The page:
Worldbuilding with food

After the previous post about “easy-ish” worldbuilding, this post by Joe M. McDermott about Worldbuilding and the Labor of Food certainly seems relevant! Also, food! Who doesn’t like that as a topic, right? Plus, I already specifically use details about food in worldbuilding anyway.

The labor of food! What crops are grown and who grows them, that’s part of the labor of food. So is cooking, from the day-in-day-out grinding of grain — did you know the skeletons of ancient Egyptian women show a very typical pathology linked to the continual labor to grind grain? That’s what leaped to mind for me when I saw the title of this post. I don’t know yet what direction McDermott will take here. I’ll look in a minute.

Of course, besides the labor of agriculture, there’s also the labor involved in cooking; who does the work and where, and with what variety and artistry? Remember the fun DWJ had with “stew” in The Tough Guide to Fantasyland?

Daily cooking is important, of course, but sometimes I prefer to focus on the beauty of special dishes rather than the labor involved in making, say, stew. Not just in The Floating Islands, where food is so central, but also in House of Shadows — remember the banquet scene? That was fun to write. Oh, hey, look at that, House of Shadows actually has a rating on Amazon of 4.7. I didn’t realize that until I pulled it up to get the link. I believe that must be my highest-rated book — certainly my highest rated traditionally published book. Let me just see … actually, quite a few 4.6 ratings, that’s nice to see … oh, look at this, The Sphere of the Winds actually has a star rating of 5.0!

The Sphere of the Winds by [Rachel Neumeier]

Wow, now I’m especially happy I self-published this book … was that just this past spring? How time flies! Thank you, everyone who has left a review.

Anyway, back to the topic — worldbuilding and the labor of food. Let’s see where McDermott goes with this …

I have a lot of fruit trees on my little, suburban lot. It’s a postage stamp lot, and packed in as tight as can be are six citrus trees, two pomegranates, two pears, two plums, two peaches, a jujube, three grapevines, a barbados cherry, two olive trees, a loquat, an elderberry, passionfruit vines, blackberries, raspberry

Wow, I’m envious! I’m down to five apple trees, having given up on the stonefruits. We had tremendous trouble with brown rot starting the year when hail came in and whapped the poor peaches just as they were ripening. All the peaches rotted on the trees and brown rot sank its claws in deep and we couldn’t get rid of it no matter what we did. Huge problems every year until, as I say, we gave up and removed the trees.

We do still have elderberries and raspberries. How neat to have olive trees! Though it’s a lot easier to buy olives of whatever types appeal to you. If I could grow any fruit tree, it wouldn’t be olives. It would be a Haas avocado. If I could pick another, it’d be a mango.

McDermott has a bit more to say about the food plants at his own home. Then he segues into the actual topic:

I think about how many fantasy novels are written and read by people who don’t take even a moment to think about what the weather and landscape mean to available food. In some ways, the conspicuous absence when I read fantasy is found in the way food is grown, harvested, prepared.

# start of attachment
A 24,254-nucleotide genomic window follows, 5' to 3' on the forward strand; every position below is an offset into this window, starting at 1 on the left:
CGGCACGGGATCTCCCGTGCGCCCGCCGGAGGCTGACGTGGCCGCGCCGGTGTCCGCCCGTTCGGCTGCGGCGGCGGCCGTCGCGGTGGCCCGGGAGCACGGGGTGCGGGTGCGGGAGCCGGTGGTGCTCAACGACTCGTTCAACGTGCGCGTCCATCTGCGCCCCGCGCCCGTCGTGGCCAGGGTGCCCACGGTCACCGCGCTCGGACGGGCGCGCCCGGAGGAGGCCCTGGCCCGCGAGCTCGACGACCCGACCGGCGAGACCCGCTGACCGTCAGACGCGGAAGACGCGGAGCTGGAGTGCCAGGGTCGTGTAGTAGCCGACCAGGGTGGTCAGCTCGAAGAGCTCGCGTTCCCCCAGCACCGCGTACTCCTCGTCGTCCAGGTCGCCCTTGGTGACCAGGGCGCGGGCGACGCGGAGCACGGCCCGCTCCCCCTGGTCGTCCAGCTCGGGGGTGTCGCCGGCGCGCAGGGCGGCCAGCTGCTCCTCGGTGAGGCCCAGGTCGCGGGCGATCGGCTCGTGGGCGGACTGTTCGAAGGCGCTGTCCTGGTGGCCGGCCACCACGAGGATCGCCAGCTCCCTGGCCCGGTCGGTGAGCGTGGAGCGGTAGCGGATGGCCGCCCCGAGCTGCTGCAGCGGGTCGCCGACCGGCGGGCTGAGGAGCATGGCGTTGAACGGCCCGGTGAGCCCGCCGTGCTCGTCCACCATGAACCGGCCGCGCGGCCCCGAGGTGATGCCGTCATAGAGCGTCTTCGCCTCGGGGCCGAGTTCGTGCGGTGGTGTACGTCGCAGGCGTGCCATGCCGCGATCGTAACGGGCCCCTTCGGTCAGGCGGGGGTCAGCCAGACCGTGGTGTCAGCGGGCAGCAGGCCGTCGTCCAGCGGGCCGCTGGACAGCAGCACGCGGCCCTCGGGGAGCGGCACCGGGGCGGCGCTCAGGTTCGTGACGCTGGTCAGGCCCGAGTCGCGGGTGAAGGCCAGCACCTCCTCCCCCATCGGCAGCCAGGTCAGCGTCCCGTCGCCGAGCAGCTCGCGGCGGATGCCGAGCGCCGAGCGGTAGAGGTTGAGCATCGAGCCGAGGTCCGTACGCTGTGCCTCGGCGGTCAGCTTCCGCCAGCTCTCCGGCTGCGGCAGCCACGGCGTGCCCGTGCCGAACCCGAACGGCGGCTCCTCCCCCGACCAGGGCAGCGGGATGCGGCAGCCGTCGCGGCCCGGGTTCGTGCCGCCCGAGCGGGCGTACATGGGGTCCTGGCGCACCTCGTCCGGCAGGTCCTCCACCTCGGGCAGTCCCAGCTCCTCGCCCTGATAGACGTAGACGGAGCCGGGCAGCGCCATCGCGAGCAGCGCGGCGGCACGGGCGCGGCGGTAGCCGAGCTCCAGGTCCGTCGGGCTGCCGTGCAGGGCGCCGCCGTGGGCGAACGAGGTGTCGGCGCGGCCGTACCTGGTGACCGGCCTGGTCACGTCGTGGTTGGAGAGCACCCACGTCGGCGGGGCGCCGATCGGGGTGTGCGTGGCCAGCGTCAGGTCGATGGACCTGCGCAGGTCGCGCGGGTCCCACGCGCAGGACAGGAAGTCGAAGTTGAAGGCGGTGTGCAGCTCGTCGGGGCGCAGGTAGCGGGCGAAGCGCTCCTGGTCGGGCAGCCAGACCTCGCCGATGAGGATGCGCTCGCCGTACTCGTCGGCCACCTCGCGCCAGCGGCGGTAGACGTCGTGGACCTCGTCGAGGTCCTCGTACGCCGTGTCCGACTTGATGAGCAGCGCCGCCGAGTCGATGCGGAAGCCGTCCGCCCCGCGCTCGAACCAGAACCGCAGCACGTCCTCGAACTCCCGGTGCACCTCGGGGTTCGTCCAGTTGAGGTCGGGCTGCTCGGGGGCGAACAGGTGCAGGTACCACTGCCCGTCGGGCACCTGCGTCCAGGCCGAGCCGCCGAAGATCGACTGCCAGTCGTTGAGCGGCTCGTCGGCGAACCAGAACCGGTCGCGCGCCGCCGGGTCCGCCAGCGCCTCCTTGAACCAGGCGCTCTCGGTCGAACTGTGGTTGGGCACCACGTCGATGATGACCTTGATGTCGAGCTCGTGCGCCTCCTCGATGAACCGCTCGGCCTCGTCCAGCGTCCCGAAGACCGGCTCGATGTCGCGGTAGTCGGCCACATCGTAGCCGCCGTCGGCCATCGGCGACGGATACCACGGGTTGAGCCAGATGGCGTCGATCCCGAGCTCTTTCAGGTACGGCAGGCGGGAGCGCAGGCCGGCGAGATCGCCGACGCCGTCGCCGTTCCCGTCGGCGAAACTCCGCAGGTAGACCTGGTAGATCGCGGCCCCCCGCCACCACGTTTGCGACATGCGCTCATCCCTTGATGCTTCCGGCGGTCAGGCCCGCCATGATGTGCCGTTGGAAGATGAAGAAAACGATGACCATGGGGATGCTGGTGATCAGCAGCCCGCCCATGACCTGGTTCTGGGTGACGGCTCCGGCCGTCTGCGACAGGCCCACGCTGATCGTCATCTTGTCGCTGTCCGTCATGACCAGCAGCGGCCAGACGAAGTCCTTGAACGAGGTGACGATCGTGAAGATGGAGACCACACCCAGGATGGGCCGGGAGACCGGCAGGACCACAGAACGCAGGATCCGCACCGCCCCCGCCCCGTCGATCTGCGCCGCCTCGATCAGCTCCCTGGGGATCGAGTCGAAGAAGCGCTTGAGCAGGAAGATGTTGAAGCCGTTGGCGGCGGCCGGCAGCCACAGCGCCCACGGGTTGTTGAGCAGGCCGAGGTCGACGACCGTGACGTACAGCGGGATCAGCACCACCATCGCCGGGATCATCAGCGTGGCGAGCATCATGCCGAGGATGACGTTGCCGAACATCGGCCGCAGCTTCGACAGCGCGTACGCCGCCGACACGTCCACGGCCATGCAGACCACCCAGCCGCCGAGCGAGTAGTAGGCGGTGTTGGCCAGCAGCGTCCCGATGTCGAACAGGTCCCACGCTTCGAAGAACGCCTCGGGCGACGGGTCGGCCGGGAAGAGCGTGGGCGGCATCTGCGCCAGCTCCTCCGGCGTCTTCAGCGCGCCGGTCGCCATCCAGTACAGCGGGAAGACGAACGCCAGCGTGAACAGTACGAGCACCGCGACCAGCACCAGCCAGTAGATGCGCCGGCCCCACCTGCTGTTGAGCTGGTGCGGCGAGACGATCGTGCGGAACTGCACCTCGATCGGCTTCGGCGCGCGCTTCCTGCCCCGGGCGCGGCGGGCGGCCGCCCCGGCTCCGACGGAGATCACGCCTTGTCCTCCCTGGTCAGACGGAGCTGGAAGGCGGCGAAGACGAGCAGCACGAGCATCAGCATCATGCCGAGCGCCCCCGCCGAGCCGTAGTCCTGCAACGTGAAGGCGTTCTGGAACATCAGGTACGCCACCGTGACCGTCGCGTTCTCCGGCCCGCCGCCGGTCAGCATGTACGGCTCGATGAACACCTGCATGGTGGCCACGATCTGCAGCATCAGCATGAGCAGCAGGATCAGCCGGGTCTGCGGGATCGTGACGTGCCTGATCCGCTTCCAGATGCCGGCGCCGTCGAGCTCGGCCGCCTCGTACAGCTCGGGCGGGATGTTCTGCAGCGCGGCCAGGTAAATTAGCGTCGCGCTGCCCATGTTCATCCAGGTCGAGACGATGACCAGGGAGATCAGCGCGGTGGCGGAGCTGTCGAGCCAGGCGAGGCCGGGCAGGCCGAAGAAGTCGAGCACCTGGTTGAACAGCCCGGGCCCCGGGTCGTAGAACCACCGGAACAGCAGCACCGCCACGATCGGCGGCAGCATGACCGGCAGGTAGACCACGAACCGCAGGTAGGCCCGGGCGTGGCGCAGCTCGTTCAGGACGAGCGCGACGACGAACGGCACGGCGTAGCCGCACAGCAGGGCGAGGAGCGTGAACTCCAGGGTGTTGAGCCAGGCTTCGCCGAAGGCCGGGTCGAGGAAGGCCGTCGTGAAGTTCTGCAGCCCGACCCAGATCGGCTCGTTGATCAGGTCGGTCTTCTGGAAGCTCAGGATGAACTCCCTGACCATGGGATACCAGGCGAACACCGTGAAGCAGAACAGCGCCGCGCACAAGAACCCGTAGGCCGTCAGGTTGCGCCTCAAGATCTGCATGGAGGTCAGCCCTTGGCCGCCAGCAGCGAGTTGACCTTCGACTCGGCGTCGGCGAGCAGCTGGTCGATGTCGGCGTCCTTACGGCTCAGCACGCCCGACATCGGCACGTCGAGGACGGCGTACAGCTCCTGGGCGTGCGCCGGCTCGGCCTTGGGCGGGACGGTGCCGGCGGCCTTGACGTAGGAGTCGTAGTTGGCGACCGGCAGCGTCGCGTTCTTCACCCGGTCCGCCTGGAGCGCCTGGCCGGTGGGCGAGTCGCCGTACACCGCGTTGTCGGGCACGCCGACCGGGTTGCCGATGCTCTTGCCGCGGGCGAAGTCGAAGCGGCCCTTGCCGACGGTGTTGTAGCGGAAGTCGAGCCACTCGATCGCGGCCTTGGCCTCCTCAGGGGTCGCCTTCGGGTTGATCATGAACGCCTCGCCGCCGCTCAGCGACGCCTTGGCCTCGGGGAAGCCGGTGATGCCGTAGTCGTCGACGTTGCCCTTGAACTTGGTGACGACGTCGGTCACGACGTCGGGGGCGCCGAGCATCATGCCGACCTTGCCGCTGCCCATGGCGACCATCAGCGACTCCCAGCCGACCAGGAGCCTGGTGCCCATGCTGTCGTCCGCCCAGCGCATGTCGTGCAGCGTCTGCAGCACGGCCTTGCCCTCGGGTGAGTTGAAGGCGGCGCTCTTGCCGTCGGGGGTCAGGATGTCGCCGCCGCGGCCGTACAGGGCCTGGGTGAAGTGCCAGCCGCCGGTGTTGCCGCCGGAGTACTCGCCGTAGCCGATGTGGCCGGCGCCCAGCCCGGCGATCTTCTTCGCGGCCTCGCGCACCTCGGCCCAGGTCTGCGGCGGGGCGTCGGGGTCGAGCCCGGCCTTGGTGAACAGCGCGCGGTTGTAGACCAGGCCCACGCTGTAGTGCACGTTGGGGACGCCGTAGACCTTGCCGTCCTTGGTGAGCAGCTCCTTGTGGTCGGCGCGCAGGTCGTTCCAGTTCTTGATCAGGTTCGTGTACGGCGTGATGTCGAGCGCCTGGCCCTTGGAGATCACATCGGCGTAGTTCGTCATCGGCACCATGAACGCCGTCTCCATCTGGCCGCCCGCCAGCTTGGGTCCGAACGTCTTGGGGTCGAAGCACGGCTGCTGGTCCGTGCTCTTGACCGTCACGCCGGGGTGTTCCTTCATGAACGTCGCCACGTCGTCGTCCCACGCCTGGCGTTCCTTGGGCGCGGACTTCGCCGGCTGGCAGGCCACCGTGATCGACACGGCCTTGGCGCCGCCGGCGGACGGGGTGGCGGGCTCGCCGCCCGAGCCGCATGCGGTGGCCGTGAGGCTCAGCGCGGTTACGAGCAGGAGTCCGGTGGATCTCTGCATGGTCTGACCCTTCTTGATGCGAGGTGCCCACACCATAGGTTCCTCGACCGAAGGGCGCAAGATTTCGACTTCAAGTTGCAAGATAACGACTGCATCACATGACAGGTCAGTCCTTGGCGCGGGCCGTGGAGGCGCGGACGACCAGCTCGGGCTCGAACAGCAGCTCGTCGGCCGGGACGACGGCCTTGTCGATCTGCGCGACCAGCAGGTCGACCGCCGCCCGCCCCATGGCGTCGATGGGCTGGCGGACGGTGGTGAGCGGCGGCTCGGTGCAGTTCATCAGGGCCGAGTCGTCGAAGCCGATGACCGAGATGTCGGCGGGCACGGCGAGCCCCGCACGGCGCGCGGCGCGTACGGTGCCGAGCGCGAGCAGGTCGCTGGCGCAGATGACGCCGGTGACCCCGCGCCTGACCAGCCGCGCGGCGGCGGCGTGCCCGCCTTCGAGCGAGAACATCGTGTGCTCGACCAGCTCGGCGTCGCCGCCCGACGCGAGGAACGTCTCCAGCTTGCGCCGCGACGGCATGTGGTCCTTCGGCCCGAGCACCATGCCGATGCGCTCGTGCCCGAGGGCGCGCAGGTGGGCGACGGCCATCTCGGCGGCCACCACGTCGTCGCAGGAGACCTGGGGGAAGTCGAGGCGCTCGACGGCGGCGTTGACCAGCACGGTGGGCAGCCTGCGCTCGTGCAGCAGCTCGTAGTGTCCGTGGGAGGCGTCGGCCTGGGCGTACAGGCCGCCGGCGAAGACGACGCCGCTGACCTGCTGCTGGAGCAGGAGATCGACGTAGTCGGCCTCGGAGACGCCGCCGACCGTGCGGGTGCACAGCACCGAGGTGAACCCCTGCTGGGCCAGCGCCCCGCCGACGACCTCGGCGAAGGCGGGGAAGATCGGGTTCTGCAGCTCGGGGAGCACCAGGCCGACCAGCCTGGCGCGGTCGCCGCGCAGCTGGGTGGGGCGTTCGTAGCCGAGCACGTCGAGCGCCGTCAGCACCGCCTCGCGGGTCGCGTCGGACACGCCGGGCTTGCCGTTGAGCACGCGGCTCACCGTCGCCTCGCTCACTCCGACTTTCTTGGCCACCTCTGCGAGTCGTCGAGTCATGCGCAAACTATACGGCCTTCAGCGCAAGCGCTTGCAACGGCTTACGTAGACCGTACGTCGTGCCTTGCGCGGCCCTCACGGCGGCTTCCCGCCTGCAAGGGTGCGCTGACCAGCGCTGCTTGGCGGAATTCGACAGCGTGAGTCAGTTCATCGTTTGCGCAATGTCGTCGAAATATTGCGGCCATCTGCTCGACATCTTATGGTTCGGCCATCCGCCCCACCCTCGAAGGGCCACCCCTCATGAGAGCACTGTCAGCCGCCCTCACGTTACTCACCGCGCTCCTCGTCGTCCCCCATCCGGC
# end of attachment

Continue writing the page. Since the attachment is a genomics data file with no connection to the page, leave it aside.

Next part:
This is not quite the same, but I’m thinking now about this YA series … let me see … oh, right, the series that starts with Life as We Knew It. I liked this book a lot, it was quick and fun to read — I mean, fun for a post-apocalyptic story — but I was shocked how none of the characters ever thought, “Here I am looking at imminent starvation, so maybe I should go shoot a deer before they all starve. Or I bet there are fish in that pond. Or maybe we should collect acorns; I know those are edible if you treat them somehow, might be time to try to figure that out.” It was exactly like these (rural, or rural-ish) people had no notion food could ever come from anything but a grocery store. My take: Wow, every single editor and copy editor who ever looked at this has got to live smack dab in the middle of NYC.

And yes, I once did gather a lot of acorns and make acorn flour. I mean, why not? I wanted to see what that was like, and there were SO MANY acorns just lying there on the deck and in the yard. I had to do something with them because some of the dogs kept wanting to eat them. To this day, Dora will drop an acorn if I point at her sternly. They are in fact somewhat toxic and I really do not want the dogs to eat them. They’re quite bitter without treatment, so I’m baffled why they want to. (I’m just letting this post ramble, as you’ve gathered.)

Back to McDermott’s post:

The amount of work that goes into a single grain of wheat, a single loaf of bread, has been lost to us. We have divided up that labor across different industries such that we see a farmhouse table in our minds populated with edible things, and we think nothing of the farm from which everything rose up to create that picturesque scene. We don’t see all the manual labor required to get the raw material of soil into seed into a form that we can eat and put on that table. 

You know who does a great job with this? LMB in the Sharing Knife series.

Beguilement (The Sharing Knife, Book 1): Volume 1 (The Wide Green World Series) by [Lois McMaster Bujold]

Because of the way Bujold focuses on normal people living normal lives (I mean, plus the occasional giant bats), we do see a lot of day-to-day life on farms and small villages. Plenty about planting and harvesting and the work involved in getting food on the table. I love the small-scale focus on daily life in this series. That’s one of the factors that makes this series so comfortable to re-read.

McDermott writes: